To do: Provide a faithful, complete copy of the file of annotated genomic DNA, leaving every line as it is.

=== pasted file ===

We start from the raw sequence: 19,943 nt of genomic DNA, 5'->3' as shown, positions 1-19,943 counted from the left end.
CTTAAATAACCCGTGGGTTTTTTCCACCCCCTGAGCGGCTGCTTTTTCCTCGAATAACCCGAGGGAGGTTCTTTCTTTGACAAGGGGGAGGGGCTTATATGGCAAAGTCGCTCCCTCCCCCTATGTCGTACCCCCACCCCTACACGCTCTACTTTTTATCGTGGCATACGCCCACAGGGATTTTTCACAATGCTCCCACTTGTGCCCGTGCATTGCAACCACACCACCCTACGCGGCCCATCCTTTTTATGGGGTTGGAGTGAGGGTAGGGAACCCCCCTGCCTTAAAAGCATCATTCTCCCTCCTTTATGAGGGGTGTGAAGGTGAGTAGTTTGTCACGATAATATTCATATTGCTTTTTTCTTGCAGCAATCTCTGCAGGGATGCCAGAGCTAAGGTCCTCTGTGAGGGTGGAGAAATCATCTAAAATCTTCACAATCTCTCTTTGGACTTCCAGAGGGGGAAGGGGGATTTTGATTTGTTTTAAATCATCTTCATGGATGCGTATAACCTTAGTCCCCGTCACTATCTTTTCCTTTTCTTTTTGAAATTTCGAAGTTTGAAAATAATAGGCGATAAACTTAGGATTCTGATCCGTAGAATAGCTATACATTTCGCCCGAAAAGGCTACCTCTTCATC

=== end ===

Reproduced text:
We start from the raw sequence: 19,943 nt of genomic DNA, 5'->3' as shown, positions 1-19,943 counted from the left end.
CTTAAATAACCCGTGGGTTTTTTCCACCCCCTGAGCGGCTGCTTTTTCCTCGAATAACCCGAGGGAGGTTCTTTCTTTGACAAGGGGGAGGGGCTTATATGGCAAAGTCGCTCCCTCCCCCTATGTCGTACCCCCACCCCTACACGCTCTACTTTTTATCGTGGCATACGCCCACAGGGATTTTTCACAATGCTCCCACTTGTGCCCGTGCATTGCAACCACACCACCCTACGCGGCCCATCCTTTTTATGGGGTTGGAGTGAGGGTAGGGAACCCCCCTGCCTTAAAAGCATCATTCTCCCTCCTTTATGAGGGGTGTGAAGGTGAGTAGTTTGTCACGATAATATTCATATTGCTTTTTTCTTGCAGCAATCTCTGCAGGGATGCCAGAGCTAAGGTCCTCTGTGAGGGTGGAGAAATCATCTAAAATCTTCACAATCTCTCTTTGGACTTCCAGAGGGGGAAGGGGGATTTTGATTTGTTTTAAATCATCTTCATGGATGCGTATAACCTTAGTCCCCGTCACTATCTTTTCCTTTTCTTTTTGAAATTTCGAAGTTTGAAAATAATAGGCGATAAACTTAGGATTCTGATCCGTAGAATAGCTATACATTTCGCCCGAAAAGGCTACCTCTTCATC